Madagascar: Escape 2 Africa’s $63 million stampede at the box office last weekend reminded Hollywood who was really king of the jungle. While the public eats up these mass-appeal flicks, studios sometimes overlook them during awards season and spend gobs of money and brainpower to promote bleak prestige pictures that don’t even stand a chance of covering their limo costs on Oscar night. The most notable thing about this year’s crop of holiday offerings is that the gap between art-house and packed-house movies seems wider than ever. Here’s our forecast for this season’s box office tally:
THE SURE BETS After the mega-grossing debuts of High School Musical 3 and Madagascar 2, it’s clear that kids are calling the shots on movie night. Families will have much more to feast on, starting with two Nov. 21 releases — Disney’s animated dog adventure Bolt (predicted to open just shy of $50 million) and the teen vampire romance Twilight (already leading the pack in advance-ticket sales). Hollywood also hopes to keep grown-up escape seekers satisfied with a stream of silly comedies: Jim Carrey can’t say no in Yes Man, Adam Sandler tells tales that come to life in Bedtime Stories, and Owen Wilson has pooch problems in Marley & Me. But it’s Sony’s Quantum of Solace, the latest Bond installment, that’s packing the most heat. It’s already generated more than $200 million overseas before bowing in the U.S. this weekend; at this rate, Quantum is poised to pass Casino Royale’s $594 million global take. ”With [Quantum] outperforming Casino Royale everywhere in the world, we think this will be the biggest Bond ever,” says Jeff Blake, vice chairman of Sony Pictures Entertainment.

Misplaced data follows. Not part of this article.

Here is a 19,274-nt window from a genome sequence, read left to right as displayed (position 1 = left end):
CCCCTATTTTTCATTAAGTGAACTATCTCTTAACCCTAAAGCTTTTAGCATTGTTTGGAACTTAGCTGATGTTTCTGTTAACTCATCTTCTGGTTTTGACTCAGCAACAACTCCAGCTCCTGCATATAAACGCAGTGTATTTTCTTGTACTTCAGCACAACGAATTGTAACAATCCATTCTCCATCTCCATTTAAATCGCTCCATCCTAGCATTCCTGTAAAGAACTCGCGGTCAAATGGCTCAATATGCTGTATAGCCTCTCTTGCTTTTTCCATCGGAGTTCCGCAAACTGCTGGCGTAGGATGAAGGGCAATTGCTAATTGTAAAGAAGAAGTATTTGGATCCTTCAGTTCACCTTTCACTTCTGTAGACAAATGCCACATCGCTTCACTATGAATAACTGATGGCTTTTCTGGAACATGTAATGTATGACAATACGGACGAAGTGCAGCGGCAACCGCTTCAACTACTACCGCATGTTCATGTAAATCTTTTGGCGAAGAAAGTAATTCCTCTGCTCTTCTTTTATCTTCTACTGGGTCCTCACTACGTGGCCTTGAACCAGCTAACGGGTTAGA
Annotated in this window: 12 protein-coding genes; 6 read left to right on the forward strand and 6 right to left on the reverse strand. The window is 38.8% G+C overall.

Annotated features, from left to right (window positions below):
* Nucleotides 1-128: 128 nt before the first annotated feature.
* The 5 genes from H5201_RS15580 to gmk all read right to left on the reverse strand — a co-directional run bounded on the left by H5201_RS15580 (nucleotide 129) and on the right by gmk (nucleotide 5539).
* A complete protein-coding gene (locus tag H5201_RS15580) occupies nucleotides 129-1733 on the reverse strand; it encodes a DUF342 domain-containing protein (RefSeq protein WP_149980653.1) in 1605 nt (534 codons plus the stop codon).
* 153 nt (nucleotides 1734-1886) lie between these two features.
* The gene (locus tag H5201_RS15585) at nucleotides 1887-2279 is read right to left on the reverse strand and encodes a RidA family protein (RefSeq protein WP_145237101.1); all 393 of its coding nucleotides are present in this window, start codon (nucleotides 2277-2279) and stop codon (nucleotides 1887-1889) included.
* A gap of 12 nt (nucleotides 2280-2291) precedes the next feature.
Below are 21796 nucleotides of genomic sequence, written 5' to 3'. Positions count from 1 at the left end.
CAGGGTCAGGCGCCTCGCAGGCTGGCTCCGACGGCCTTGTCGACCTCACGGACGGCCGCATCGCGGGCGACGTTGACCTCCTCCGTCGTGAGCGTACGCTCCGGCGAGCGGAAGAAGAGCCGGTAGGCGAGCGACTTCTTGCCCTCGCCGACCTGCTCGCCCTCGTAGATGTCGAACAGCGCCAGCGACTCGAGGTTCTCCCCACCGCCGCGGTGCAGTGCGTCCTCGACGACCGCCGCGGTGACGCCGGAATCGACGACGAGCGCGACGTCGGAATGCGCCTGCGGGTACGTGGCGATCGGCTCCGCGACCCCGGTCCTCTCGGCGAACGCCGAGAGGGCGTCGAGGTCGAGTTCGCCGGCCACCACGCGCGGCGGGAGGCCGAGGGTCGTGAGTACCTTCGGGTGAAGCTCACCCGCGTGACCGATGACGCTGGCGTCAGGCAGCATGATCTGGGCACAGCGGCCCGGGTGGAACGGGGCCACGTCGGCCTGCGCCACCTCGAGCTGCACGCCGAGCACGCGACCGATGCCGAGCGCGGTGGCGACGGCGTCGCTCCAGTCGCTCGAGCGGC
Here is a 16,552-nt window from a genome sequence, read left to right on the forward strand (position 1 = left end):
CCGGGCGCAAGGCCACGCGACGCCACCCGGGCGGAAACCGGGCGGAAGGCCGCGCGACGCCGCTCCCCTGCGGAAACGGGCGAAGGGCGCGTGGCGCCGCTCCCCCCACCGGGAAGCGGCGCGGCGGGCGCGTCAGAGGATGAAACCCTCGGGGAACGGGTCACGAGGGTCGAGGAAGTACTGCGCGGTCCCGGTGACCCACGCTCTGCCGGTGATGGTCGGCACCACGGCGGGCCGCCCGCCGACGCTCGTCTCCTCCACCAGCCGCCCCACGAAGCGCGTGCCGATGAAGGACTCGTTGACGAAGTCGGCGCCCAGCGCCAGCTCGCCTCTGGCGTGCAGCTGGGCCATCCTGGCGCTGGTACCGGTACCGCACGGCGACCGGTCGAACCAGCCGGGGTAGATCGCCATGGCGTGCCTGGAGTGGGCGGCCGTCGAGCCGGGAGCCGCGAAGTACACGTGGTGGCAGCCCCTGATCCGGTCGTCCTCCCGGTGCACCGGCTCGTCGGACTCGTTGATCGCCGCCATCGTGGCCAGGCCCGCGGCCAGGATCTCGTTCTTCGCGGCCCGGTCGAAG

THE AWARDS BAIT By this time last year, Into the Wild, Gone Baby Gone, and No Country for Old Men had already premiered to rave reviews. But so far, studios’ indie divisions have been slow to roll out their high-end goods. December, however, is packed with them, and consequently, it’ll be tough for an indie to make even a modest breakthrough in such a crowded marketplace. The upside is that the A-list fire-power in Doubt (Meryl Streep), Revolutionary Road (Kate Winslet and Leonardo DiCaprio), and Milk (Sean Penn) is bound to generate some serious coin in DVD business.
THE WILD CARDS The epics that clean up both at the box office and on Oscar night have become rare breeds for one good reason: It takes an act of God (or Peter Jackson) for studios to recoup their money. This year the stakes are especially high for Baz Luhrmann’s Australia, a $130 million romantic Western, which features Nicole Kidman and Hugh Jackman — neither of whom have recently opened a movie based on name alone. There is similar doubt about whether The Curious Case of Benjamin Button, starring Brad Pitt and Cate Blanchett, will generate enough love to compensate for the film’s $150 million budget and mammoth two-hour-and-40-minute running time. ”It could make its money back, but it’s not going to do it in one big-grossing day.” Hmm…is it too late to add some animated lions? — Additional reporting by Nicole Sperling